I saw the Elimination Challenge and I was just like "Wow, man." I was getting cranky watching that. I get cranky quite often. But I would get really cranky -- all these knuckleheads are making me make this food. I thought some of them did a really good job. I take a lot of pride in making a curry. I always have a curry on my menu here, so I thought that was pretty cool to watch them do that, and I thought the whole technique with marinating the curry inside the beef, that was brilliant. I thought Richard did a really nice job with that. Do I want to sit down and eat a big brick of tofu? Probably not, but from what the judges were saying, they liked it, and it's something that's got a good sauce, and tofu's very much like a blank canvas -- it absorbs flavors very quickly. I have a vegetarian here every once in awhile. I'll have folks come in here that want to have a tasting menu that are vegetarian and I'll do something similar and put it out with tofu and poached with black olive oil. And it worked out real well and for the vegetarian, it was an eye opening experience. rate_407_jen_stephanie_elim.jpg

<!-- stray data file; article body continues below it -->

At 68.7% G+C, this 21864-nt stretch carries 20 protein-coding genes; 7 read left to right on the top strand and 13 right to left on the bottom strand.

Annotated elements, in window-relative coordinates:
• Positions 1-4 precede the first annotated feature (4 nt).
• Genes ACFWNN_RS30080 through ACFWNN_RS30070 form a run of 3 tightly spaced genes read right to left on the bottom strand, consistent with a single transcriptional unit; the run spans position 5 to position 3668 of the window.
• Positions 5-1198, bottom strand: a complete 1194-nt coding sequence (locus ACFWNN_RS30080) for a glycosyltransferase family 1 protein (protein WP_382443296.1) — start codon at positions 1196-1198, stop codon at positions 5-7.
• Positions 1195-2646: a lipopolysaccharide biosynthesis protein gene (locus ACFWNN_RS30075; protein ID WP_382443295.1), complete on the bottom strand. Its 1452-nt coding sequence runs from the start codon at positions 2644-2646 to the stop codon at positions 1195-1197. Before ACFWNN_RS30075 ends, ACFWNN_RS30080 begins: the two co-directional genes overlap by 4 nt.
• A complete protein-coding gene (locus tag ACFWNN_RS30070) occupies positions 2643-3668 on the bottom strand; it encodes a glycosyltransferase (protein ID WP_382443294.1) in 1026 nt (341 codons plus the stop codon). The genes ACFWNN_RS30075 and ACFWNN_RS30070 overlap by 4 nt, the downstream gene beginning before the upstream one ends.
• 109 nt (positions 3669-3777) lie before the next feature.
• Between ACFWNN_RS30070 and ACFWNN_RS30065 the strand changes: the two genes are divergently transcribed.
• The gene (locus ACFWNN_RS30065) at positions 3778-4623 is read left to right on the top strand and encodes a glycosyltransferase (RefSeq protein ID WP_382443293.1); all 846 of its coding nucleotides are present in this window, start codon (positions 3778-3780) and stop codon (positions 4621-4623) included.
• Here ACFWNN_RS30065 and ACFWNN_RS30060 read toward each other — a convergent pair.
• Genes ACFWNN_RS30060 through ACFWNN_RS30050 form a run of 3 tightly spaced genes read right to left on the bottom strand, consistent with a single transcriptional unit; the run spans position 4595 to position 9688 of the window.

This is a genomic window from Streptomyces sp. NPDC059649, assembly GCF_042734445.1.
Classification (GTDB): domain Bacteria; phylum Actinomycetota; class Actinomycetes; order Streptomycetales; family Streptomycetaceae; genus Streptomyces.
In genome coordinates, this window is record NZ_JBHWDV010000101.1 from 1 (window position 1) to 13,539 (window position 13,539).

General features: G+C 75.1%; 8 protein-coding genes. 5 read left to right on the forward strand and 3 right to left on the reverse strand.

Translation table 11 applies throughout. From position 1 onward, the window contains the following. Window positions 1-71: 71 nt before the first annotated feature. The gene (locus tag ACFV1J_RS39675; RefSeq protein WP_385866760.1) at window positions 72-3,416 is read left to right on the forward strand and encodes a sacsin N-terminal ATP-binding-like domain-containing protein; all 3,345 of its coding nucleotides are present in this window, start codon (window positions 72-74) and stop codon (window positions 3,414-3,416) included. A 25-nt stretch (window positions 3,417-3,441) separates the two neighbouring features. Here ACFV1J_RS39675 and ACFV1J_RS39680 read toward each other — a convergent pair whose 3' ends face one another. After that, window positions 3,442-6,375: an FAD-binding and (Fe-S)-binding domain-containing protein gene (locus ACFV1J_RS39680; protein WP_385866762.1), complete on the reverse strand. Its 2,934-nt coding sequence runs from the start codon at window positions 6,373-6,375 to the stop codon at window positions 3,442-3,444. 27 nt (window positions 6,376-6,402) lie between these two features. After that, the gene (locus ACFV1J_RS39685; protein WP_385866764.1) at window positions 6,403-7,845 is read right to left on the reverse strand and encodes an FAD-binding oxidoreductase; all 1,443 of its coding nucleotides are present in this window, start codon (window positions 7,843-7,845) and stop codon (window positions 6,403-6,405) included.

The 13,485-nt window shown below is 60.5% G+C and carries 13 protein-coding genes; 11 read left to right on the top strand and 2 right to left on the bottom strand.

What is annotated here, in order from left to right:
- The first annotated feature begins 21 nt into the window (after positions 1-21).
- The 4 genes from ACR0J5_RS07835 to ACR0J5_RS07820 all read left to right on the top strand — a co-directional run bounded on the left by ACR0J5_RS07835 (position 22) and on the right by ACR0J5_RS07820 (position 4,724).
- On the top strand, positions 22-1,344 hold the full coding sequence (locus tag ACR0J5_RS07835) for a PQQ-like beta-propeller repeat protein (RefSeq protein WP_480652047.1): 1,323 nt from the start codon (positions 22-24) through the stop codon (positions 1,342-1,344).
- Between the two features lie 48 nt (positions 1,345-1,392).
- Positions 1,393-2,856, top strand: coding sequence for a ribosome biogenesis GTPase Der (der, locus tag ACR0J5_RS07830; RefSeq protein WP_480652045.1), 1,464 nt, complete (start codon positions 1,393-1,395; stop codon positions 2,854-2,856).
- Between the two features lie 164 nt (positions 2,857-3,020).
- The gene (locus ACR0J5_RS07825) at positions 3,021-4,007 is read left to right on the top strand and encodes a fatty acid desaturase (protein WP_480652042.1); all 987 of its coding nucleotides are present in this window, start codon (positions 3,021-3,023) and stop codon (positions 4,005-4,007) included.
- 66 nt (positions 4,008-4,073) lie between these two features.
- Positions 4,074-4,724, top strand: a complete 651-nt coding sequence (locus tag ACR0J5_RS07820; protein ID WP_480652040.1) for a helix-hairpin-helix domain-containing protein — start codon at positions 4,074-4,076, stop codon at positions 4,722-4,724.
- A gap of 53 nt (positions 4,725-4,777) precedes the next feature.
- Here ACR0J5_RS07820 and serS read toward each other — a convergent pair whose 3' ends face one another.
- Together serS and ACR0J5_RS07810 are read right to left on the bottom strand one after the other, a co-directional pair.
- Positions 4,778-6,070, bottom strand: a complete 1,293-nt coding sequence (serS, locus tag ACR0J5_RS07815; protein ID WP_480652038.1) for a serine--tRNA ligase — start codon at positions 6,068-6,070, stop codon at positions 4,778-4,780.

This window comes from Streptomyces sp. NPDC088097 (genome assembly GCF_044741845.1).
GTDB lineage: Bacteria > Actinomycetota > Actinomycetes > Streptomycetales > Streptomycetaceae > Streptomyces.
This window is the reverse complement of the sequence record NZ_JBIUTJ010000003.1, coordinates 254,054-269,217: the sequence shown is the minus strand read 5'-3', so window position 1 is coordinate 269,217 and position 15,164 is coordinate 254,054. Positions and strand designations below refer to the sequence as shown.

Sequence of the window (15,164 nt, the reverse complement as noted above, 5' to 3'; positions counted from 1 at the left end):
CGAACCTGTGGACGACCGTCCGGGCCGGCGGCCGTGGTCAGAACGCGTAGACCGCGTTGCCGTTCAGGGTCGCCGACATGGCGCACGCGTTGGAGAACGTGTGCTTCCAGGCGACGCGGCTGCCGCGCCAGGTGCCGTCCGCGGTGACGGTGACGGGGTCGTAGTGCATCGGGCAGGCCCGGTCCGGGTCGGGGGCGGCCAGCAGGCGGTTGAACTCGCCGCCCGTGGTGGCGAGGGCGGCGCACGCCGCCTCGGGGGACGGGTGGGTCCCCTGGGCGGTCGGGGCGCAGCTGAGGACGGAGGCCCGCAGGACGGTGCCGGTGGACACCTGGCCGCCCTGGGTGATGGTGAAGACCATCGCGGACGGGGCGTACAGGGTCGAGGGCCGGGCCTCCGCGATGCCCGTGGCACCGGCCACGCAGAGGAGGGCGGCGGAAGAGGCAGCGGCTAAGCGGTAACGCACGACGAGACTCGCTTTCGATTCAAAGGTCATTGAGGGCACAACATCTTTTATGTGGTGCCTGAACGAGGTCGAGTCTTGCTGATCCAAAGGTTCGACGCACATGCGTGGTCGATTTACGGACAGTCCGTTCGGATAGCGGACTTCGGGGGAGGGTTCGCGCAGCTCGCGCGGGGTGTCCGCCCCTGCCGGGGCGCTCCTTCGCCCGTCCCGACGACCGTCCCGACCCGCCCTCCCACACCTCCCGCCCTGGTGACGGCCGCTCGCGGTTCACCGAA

The proportions of Jennifer's entire dish were ridiculous. It was this massive piece of crispy melted cheese, and then the big piece of bread, and asparagus, and it was weird. I thought the dish was really weird. And I felt like Jen had more creatively invested into the dish than Stephanie did. I felt like Stephanie just kind of sat back and was like "Alright, let's do it." It just doesn't look like something Stephanie would conceive of, not that I know her that well, but just based on the type of food I've seen her cook, just doesn't seem like a lot of her creative input went into that dish.